Telecommunications channels are rapidly developing across Africa, providing new opportunities for interconnectedness. Foreign Policy explains that China has been a driving force behind this development for years, providing vital assets for expanding broadband access, semiconductor use, and artificial intelligence (AI) development. While this expansion is a critical part of economic and cultural development, it poses a clear risk to data privacy.
Between 2012 and 2019, 10 African nations—from Ghana to Madagascar—have passed laws to protect data privacy. For example, Kenya passed the Data Protection Act in 2019, which created the Office of the Data Protection Commissioner to regulate how personal information is processed, according to Baker McKenzie. These countries have made significant progress toward more comprehensive privacy laws, which was spurred by accelerative digitization during the pandemic. As of 2023, 30 countries in Africa have enacted laws like this. However, this is still a relatively untouched subject in Africa’s other 24 nations.
In Nigeria, privacy advocates became particularly concerned when biometric data was collected and used at 98 percent of polls during the country’s elections in February. Biometric Update reports that Nigeria uses a Biometric Voter Accreditation System (BVAS) during election cycles. The BVAS is meant to ensure election integrity, but requires citizens to provide their fingerprints and use facial recognition systems in order to cast their votes. Reuters continues that this poses a clear threat to data privacy by acting as a tool of mass surveillance. With little cybersecurity protection and few options for recourse, privacy advocates worry that the 93 million Nigerians who voted in last month’s election are at risk of identity theft and data monitoring. Nigeria currently does not have a data privacy bill.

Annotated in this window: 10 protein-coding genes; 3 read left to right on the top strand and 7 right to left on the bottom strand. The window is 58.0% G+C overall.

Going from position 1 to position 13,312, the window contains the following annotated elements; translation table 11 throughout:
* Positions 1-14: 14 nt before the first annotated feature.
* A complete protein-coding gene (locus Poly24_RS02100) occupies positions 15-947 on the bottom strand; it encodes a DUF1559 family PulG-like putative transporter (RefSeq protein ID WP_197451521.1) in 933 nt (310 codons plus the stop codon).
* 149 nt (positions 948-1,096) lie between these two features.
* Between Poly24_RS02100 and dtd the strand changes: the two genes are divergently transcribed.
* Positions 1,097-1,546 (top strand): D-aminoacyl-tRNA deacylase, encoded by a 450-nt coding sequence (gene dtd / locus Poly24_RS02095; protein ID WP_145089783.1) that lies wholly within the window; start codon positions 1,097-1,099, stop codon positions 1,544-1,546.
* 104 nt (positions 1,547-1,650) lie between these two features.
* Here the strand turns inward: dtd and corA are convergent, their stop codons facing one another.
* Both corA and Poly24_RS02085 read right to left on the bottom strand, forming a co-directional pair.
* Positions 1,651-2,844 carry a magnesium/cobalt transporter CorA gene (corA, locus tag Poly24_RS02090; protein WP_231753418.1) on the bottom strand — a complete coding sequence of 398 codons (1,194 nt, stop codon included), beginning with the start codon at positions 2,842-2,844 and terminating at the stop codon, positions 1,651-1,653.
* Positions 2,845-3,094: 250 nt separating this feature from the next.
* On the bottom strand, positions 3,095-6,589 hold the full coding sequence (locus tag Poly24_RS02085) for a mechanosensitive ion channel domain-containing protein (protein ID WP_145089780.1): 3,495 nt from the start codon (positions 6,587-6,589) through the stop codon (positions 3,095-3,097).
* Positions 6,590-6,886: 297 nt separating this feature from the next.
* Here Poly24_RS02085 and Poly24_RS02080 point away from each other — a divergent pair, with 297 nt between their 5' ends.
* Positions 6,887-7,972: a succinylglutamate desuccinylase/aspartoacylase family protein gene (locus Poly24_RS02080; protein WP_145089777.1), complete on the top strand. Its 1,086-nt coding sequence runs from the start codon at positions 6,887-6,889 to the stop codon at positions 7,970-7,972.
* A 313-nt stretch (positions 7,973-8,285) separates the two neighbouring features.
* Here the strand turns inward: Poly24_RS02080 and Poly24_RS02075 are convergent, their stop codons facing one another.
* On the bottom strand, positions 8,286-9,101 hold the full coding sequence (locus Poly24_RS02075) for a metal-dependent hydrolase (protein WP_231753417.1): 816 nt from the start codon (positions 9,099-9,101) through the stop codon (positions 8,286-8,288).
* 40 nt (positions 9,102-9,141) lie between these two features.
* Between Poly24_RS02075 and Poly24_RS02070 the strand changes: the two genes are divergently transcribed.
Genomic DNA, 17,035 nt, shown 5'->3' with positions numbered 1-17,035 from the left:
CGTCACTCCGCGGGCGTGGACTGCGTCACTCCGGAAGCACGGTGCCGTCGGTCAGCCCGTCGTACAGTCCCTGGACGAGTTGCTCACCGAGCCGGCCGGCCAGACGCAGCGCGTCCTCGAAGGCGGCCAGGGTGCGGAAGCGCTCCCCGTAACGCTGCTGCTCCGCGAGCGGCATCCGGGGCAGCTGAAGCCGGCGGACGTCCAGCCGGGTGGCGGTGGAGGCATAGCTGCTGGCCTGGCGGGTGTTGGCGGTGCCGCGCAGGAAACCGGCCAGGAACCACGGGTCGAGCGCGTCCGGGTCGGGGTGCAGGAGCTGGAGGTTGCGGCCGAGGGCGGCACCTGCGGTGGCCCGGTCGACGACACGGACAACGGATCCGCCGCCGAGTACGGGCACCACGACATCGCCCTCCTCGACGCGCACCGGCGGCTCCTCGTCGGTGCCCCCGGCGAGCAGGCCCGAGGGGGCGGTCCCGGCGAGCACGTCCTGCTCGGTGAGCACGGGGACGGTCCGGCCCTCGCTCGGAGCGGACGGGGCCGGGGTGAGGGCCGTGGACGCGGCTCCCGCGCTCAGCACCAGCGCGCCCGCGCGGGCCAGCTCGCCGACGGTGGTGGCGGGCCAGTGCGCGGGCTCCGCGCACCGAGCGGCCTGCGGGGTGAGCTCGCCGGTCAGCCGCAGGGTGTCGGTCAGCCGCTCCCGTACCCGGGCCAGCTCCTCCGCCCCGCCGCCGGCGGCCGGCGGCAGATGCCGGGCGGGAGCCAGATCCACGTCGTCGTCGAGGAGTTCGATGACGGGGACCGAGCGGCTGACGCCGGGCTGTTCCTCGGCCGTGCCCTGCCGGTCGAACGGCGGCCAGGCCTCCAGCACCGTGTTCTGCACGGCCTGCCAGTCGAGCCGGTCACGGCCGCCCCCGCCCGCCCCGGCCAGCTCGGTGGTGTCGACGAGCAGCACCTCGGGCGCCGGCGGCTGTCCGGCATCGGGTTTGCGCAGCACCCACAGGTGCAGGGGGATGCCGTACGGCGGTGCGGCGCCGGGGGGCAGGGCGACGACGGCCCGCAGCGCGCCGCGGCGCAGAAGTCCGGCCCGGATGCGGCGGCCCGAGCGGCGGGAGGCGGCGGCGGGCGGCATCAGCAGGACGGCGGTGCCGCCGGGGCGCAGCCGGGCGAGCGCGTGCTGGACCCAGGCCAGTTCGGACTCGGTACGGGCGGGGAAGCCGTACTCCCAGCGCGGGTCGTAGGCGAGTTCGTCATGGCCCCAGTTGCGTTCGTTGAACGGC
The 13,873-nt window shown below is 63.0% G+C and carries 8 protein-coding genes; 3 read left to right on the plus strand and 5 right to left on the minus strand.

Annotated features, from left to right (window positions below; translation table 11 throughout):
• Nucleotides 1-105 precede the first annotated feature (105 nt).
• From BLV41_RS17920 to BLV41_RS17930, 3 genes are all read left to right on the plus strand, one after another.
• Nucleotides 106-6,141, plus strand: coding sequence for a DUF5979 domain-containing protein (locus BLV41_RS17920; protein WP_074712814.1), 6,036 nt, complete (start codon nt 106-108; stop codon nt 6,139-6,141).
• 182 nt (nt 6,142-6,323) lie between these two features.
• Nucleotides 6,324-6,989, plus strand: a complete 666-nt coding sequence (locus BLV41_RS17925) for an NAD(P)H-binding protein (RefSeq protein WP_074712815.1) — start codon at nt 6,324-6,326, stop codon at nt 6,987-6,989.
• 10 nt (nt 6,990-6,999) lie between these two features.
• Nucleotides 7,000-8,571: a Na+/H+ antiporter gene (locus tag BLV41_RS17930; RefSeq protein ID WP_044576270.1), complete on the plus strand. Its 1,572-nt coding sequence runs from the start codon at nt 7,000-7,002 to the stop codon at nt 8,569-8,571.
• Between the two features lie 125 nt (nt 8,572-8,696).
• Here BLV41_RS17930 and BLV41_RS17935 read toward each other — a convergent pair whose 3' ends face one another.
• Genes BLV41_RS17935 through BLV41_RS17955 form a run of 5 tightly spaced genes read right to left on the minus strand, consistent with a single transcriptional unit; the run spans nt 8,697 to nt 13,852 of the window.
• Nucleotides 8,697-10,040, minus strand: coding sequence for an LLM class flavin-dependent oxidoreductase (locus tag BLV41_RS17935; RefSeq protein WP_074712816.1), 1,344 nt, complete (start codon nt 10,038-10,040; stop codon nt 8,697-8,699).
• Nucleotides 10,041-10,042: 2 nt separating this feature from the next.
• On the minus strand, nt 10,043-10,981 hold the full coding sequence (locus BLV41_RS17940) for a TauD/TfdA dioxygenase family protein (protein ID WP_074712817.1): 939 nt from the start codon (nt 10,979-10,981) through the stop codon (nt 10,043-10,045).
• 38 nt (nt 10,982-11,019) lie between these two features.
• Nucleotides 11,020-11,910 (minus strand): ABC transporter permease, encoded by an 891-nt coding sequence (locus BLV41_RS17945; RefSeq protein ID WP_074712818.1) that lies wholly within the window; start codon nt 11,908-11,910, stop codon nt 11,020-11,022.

The Carnegie Endowment for International Peace warns that, without adequate data privacy regulations, marginalized groups will face high risks to their livelihoods. In Nigeria, over 40 million people live in rural areas with little to no access to banks. The expansion of mobile banking has been revolutionary for these underserved regions by enabling banking where traditional infrastructure does not exist. However, lack of data privacy and security regulations have enabled rampant fraud. Participation in a digital economy always carries risks, but these risks are exacerbated when adequate protection members are either not in place or not enforced by the government.
Breaking Defense explains that there is another risk associated with inadequate privacy regulation: digital authoritarianism. In Zimbabwe, the government formed a partnership with CloudWalk, a Chinese company, to develop AI that would create a national database for facial recognition. While the government characterized this as an attempt to revolutionize how the country approaches digitalization, privacy advocates have referred to this work as “the autocrat’s new toolkit.”
In February, Ghana celebrated Data Privacy Week, with the Data Protection Commission announcing that it would crack down on nearly 300 institutions that are failing to protect data, Business Ghana reports.
For countries like Ghana, which has created several initiatives to protect citizens’ privacy, increased digitalization provides significant growth opportunities. Tech Target explains that while people traditionally view privacy regulations as solely pertaining to personal and national security, there is also a significant economic opportunity to be had. Focus on data privacy has recently ramped up in both Europe and North America, in part as a response to fears of Chinese data monitoring. Tech Target continues that requiring domestic businesses to increase their privacy standards will enable these companies to be more competitive in the international market, as new privacy standards must be met in order to conduct trade. As a result, increasing privacy requirements is becoming a large part of expanding business in a rapidly modernizing world.
Data privacy is rapidly expanding in Africa, a trend that is likely to continue. The recent emphasis on regulation presents opportunities for expansion and protection. However, for the countries that are lagging behind, the risks they face only continue to increase while digitalization creates new dangers for the unprotected and underprepared.
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